Adventure with BCR’s Redesign of BMW R1200 GS
BCR’s February 2016 launch of “Velocita D’epoca,” the BCR
Team was approached by one of our friends to build a bike.
Initially, they wanted to use the new Ducati Scrambler as a donor
bike, but we told them to choose something more size appropriate for
his build. The Scrambler is a small bike and the guy is 5’11”.
If we used the Scrambler as a base for our build, his relative size
alone would visually overshadow the bike. Despite the Scrambler’s
popularity in custom bike builds, we wanted to use something
different – as always, we wanted to do something that most bike
shops wouldn’t. Our goal was to make the rider look good, visually
proportional, and in aesthetic harmony with the bike. After a bit of
thought, we suggested a BMW R1200 GS.
GS is perfect for his height and his preferred riding position. Our
friend has a busy schedule and it was imperative that we build a
reliable bike that he could easily start and ride. The R1200 GS is a
well-known adventure bike, but a lot of custom bike shops stay away
from using it as a platform build due to its size (it’s pretty
Initially, I, too was hesitant to use an R1200 GS as the
base for this build. This bike is an adventure-seeking, off-road
motorcycle, which I knew was not the kind of bike our friend would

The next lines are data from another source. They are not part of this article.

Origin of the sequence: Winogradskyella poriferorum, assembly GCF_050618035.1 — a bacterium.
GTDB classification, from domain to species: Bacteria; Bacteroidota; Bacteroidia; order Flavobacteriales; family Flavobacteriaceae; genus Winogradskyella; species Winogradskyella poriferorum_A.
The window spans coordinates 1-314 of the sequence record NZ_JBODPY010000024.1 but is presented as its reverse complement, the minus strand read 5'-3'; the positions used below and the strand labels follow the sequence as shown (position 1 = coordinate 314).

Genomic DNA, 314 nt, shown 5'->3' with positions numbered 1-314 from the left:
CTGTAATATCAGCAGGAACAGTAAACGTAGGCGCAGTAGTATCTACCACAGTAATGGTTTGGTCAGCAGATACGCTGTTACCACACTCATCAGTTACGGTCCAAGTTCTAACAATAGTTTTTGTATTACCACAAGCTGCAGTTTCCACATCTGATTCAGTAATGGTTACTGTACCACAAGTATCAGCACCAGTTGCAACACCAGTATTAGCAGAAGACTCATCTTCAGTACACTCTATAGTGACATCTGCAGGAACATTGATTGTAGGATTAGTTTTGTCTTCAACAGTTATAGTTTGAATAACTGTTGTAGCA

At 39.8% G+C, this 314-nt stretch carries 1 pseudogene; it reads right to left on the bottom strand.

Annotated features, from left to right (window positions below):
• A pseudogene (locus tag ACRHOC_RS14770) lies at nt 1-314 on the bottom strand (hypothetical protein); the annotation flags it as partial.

prefer. When we build bikes, we want the bikes to reflect the
personalities of their owners. To me, our friend was more of an urban
rider who would mostly use this bike in the city or on long country
road trips. Knowing that the GS was never built for this kind of
terrain became the deciding factor in our decision to build a more
suitable R1200 GS, and we hoped that having a GS might even entice
him to go through rough gravel roads he may not have ridden on
before. It has always been part of our nature to build bikes
that deviate from what’s expected, so we decided to make the GS
look like a stripped-down, exposed, and robotic build from the
post-apocalypse – a build that I felt was perfect for the GS’
unique Telelever and Paralever suspension.
finally sold our friend on the idea of using the GS and (through the
divine powers of networking) were able to find a decent 2005 model.
The bike had 30,000 miles on it and signs that it had been dropped a
few too many times, but that wasn’t a problem for us. As I’ve
stated before, the GS was built with the spirit of adventure in mind
and the wear and tear was expected. The plastics were cracked
and the front wheel had a flat spot, but the motor, transmission,
rear differential, and suspension seemed useable. Once we had
the bike in our shop, we stripped it down to a rolling frame – we
scrapped the tank, fairing, seat, exhaust, and the fenders.
we took the body panels off, we noticed how the frame was awkwardly
upswept and was generally too long for what we had in mind.